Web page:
I had heard Particulars compared favourably to Spacechem, which I regard as hands-down the best puzzle game ever made, so I was interested to see what it had in store. A big difference between the two titles (aside from their fundamental gameplay being completely dissimilar) is that Spacechem requires absolutely no pre-existing knowledge of chemistry, and what little knowledge it does require is clearly explained as the game progresses. Particulars assumes a basic level of familiarity with particle physics, which I do not have, as its efforts to explain the concepts it introduces are half-hearted at best.
The first few levels work on the basis of opposite particles attracting one another and colliding. Anybody can follow along with this. However as the game progresses and you need to absorb, mutate, eject particles into both other particles and yourself to be re-absorbed, broken apart, annihilated, so on and so forth, there is almost no effort taken to explain how this works. Consequently I had absolutely no idea what I was doing. None. I simply pressed buttons and flew my particle around the screen performing these actions until I eventually stumbled upon the winning combination. This was not trial and error so much as pure luck. Trial and error would actually be somewhat acceptable, however as the game operates on a chaotic plane, with particles quickly flying into one another and exploding or mutating, trial and error is not really possible. To succeed on any level beyond luck, you need to know exactly what you're doing so you can perform the task quickly enough.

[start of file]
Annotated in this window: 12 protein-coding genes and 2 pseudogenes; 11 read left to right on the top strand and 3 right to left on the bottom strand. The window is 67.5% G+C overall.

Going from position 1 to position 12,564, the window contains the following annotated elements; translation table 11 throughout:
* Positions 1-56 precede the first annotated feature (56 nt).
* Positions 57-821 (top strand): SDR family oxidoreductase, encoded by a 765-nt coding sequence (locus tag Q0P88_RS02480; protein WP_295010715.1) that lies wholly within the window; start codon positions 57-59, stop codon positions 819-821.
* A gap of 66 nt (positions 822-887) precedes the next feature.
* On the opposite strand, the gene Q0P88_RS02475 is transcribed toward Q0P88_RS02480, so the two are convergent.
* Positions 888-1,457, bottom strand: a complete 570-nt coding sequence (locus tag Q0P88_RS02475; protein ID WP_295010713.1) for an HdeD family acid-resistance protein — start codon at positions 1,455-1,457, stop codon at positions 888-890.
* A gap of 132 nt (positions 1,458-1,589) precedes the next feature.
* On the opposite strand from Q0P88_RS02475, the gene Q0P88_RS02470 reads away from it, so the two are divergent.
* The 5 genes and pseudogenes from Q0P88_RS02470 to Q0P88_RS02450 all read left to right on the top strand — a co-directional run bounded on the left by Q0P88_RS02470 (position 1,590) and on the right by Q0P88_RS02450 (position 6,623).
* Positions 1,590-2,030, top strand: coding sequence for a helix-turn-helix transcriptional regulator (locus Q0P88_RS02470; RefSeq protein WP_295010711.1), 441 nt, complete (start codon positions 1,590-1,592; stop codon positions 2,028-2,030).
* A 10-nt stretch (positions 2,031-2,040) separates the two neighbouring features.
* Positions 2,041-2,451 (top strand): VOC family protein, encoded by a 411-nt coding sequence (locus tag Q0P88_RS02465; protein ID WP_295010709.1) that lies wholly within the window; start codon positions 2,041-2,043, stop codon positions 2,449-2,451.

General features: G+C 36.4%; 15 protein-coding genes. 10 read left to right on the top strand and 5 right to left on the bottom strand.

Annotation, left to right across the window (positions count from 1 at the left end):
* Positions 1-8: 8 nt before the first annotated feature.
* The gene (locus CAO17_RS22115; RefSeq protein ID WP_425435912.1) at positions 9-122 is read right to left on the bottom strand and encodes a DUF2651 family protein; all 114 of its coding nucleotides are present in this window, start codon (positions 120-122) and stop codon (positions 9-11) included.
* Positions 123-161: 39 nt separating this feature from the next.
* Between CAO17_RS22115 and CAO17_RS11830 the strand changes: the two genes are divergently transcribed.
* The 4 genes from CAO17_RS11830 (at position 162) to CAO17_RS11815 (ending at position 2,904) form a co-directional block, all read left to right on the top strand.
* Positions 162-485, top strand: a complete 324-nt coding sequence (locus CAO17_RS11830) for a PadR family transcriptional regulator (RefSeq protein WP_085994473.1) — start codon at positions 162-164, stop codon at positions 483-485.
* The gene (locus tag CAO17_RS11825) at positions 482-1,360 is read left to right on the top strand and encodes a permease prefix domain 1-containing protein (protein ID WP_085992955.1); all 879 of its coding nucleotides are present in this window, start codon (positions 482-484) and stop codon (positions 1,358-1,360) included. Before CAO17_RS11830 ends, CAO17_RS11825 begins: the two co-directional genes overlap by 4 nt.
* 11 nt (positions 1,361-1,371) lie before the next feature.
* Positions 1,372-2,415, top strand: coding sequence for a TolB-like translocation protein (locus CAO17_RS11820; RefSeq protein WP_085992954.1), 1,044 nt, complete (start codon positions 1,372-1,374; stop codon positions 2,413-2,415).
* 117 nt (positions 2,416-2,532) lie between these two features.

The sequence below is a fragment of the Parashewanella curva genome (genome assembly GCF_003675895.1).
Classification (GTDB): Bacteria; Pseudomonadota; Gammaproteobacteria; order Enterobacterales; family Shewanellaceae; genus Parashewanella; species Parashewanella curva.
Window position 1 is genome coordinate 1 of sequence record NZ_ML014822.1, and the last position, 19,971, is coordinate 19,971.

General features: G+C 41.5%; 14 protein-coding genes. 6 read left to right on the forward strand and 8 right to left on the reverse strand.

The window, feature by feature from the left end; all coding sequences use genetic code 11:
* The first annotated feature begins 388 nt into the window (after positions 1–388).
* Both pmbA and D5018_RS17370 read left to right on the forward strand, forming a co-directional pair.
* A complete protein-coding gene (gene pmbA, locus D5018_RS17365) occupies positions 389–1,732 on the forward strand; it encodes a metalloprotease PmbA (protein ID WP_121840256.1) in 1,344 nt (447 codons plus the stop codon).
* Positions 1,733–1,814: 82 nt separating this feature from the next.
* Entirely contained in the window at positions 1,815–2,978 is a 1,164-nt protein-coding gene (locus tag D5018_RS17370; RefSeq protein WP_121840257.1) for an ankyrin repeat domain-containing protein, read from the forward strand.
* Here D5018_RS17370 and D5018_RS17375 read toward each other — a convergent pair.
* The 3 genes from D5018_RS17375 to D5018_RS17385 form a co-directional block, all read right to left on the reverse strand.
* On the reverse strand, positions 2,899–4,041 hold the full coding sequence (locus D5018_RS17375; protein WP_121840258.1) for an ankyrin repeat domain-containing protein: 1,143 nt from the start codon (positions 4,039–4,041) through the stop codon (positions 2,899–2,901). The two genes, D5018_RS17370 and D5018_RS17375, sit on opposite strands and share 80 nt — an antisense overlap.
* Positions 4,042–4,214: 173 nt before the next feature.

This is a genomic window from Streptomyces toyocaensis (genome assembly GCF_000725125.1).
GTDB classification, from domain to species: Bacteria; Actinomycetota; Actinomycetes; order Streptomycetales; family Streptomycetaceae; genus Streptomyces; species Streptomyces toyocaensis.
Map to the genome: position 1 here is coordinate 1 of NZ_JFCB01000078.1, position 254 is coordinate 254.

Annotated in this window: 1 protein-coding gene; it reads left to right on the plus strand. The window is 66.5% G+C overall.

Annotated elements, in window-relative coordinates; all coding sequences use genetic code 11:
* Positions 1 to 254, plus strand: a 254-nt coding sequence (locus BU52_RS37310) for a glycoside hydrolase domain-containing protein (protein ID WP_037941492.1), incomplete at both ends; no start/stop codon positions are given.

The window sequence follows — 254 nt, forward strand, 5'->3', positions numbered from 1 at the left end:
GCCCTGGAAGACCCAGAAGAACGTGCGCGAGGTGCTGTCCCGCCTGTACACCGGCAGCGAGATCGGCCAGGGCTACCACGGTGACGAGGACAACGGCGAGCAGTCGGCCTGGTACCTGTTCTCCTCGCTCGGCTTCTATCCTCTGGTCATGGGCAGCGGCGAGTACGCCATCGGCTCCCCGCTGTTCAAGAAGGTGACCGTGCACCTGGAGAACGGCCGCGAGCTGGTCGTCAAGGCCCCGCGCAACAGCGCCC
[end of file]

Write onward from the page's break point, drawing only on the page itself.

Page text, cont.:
There is a very original, compelling game to be found here, however until and unless a tutorial which assumes complete scientific ignorance on the player's behalf is implemented, I cannot possibly recommend this to a layperson.